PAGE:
Elevation and Terrain: The entrance to the park is at sea level and a steep grade, switchback road leads up to Mt. Ballyhoo, almost 900 feet (300 m) in elevation. The road up the mountain is well maintained, but the roads on top Mt. Ballyhoo are not and tend to be rutted and uneven. This, coupled with fog, can make for hazardous conditions. Holes to underground tunnels periodically open up. They are covered with a grating when found, but many could remain hidden. Rommel stakes, spikes and nails are also hazards for those who venture off the road.

Additional concerns: There are areas that can be explored outside the walking/driving guide area. Generally they are accessible by unmaintained trails, or by walking cross-country through tall grass and uneven terrain. The area is treeless and it is easy to see where you want to go and how to get there, unless conditions are foggy. Unseen Rommel stakes, nails, boards, spikes, holes and other hazards are not visible in the tall grass – use caution. Likewise, travel off the beaten path in high wind and fog isn't advisable. The roadway and unmaintained trails are uneven and rutted, making navigation and footing very difficult. Also, cliff edges, rapidly descending terrain, and World War II-era ruins and artifacts are known hazards. Please use extreme caution if visiting this park.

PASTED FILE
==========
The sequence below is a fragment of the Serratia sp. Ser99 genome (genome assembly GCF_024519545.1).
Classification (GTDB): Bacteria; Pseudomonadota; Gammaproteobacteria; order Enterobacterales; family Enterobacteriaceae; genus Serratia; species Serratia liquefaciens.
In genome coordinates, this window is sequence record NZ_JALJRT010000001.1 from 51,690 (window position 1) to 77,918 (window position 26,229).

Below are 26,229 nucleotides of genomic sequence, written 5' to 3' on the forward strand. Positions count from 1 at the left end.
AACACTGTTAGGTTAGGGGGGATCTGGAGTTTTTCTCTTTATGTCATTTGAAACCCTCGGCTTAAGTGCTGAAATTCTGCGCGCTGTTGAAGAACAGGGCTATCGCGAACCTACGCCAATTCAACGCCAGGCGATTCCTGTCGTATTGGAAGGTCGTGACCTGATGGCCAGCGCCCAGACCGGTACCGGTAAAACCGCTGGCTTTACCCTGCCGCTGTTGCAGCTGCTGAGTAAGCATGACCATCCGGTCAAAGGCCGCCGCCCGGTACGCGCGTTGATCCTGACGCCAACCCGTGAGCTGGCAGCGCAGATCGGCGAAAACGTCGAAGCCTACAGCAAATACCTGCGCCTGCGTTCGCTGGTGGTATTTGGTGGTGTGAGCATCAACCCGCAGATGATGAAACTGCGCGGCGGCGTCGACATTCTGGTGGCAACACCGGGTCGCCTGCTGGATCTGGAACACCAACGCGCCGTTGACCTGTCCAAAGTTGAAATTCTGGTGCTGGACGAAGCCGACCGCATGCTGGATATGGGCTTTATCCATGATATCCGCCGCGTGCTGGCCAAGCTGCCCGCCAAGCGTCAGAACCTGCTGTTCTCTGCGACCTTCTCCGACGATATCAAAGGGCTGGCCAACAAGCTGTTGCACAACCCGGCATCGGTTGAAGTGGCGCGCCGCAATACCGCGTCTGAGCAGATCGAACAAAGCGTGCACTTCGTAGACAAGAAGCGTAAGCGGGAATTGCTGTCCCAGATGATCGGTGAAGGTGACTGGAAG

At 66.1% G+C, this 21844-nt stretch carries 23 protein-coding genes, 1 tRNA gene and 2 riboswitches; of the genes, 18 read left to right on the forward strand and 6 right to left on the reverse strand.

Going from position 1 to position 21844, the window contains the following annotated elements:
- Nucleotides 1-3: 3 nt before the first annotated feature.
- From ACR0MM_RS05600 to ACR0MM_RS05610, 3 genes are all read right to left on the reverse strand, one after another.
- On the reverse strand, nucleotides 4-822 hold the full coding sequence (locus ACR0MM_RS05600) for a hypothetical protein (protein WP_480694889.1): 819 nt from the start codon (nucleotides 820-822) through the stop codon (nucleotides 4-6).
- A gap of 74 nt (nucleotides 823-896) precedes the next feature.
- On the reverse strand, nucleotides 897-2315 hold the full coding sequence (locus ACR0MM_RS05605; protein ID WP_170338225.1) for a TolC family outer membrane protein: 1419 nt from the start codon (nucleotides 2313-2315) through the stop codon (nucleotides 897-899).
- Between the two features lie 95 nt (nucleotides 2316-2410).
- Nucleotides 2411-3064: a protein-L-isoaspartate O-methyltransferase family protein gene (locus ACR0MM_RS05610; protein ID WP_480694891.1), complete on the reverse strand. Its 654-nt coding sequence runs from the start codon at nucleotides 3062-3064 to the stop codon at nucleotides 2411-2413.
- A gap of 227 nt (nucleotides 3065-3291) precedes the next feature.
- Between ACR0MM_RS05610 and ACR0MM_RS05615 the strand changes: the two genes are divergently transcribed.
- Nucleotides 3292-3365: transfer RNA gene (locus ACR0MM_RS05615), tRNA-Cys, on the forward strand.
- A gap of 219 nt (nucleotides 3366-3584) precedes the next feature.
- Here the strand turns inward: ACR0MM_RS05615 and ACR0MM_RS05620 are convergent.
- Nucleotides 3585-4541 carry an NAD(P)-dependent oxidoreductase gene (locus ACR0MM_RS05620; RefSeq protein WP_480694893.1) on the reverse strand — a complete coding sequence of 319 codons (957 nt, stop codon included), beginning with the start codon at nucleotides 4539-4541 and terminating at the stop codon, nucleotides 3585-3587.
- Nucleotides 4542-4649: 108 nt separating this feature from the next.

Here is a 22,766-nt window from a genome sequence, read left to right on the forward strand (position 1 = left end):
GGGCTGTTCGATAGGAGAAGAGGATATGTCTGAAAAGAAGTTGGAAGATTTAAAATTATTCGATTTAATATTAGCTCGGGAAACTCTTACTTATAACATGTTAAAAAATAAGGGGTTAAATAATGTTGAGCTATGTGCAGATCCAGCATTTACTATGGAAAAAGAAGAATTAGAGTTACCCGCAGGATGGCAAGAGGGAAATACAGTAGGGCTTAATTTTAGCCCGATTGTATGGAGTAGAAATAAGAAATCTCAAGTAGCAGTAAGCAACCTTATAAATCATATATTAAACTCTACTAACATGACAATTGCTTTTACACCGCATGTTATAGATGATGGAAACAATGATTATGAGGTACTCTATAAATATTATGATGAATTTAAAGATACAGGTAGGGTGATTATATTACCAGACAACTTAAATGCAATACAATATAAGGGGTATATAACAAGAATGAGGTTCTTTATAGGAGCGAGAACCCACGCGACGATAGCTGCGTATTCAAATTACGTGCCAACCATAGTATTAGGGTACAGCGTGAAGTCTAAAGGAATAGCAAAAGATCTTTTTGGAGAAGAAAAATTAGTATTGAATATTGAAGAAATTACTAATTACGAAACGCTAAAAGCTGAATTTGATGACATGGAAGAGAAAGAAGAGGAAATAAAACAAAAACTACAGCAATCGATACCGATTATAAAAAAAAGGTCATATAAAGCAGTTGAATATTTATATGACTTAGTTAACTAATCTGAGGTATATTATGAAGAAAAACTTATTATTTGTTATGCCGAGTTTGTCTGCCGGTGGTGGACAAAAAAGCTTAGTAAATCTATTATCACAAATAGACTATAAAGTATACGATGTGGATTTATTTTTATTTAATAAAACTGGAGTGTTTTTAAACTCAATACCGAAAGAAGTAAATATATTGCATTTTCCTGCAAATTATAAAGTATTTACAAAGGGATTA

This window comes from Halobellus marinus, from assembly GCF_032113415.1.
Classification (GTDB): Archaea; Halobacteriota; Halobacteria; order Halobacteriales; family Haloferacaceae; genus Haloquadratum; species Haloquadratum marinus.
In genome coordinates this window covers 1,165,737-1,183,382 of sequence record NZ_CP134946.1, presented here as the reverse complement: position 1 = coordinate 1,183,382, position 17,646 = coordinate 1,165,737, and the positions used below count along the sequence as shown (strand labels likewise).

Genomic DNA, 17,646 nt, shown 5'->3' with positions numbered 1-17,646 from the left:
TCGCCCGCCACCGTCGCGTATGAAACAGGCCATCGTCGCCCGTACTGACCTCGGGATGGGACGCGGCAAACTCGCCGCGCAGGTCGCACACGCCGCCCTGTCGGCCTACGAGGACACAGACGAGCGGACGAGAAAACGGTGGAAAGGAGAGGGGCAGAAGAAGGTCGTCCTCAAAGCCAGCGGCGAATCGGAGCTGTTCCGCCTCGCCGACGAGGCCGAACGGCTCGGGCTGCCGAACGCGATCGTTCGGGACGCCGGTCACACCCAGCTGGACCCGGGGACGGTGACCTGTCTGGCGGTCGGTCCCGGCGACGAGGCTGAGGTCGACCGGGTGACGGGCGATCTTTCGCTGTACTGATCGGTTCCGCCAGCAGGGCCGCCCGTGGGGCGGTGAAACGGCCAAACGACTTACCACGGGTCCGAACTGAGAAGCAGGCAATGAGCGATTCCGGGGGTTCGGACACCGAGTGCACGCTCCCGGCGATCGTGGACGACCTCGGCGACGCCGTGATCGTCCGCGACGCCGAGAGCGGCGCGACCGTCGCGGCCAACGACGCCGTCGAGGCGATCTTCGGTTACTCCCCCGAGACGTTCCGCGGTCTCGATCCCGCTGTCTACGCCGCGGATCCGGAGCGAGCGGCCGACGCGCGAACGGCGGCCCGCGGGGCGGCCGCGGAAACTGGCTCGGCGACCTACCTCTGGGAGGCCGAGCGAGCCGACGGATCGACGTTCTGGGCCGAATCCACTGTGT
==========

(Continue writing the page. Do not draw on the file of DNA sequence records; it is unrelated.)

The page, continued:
Other considerations: The Aleutians are notorious for bad weather. High winds and fog are common. Atop Mt. Ballyhoo, it can be difficult to walk in the wind. Fog makes navigation in the park hazardous given the steep, 800+ foot cliffs that surround the mountain. The combined effects of wind and fog can lower body temperature and lead to hypothermia if unprepared.
 
Physical / Mobility Accessibility

Aleutian World War II Visitor Center, Fort Schwatka and Mount Ballyhoo
This is a primitive area with no facilities and subject to high winds, rain and fog.

  • Entrance: The visitor center entrance can only be opened manually.
  • Parking: At the visitor center, there are no specifically designated accessible parking spaces, though the lot is small and all spaces are close to the faclity. The parking lot is gravel. The route from the parking lot to the facility has a drain catch with a dip, but is otherwise level cement. Elsewhere in the park, there are a few spots alongside the road to stop and get out of your vehicle. These areas are not level but are hard, compact surfaces. It is typically less than 100 feet from a stop on the roadway to World War II artifacts or exhibits.
  • Restrooms: At the visitor center, both the men's and women's restrooms are accessible. Restrooms and water are not available anywhere else around Fort Schwatka or on Mount Ballyhoo.
  • An elevator is available in the two-story visitor center.
  • Exhibits: There are interpretive signs in the park, but the roadway/trails are uneven. The wayside exhibits are generally visible from the inside of a vehicle. Travel between exhibits is along the roadway, which is hard and compact but also often rutted and uneven.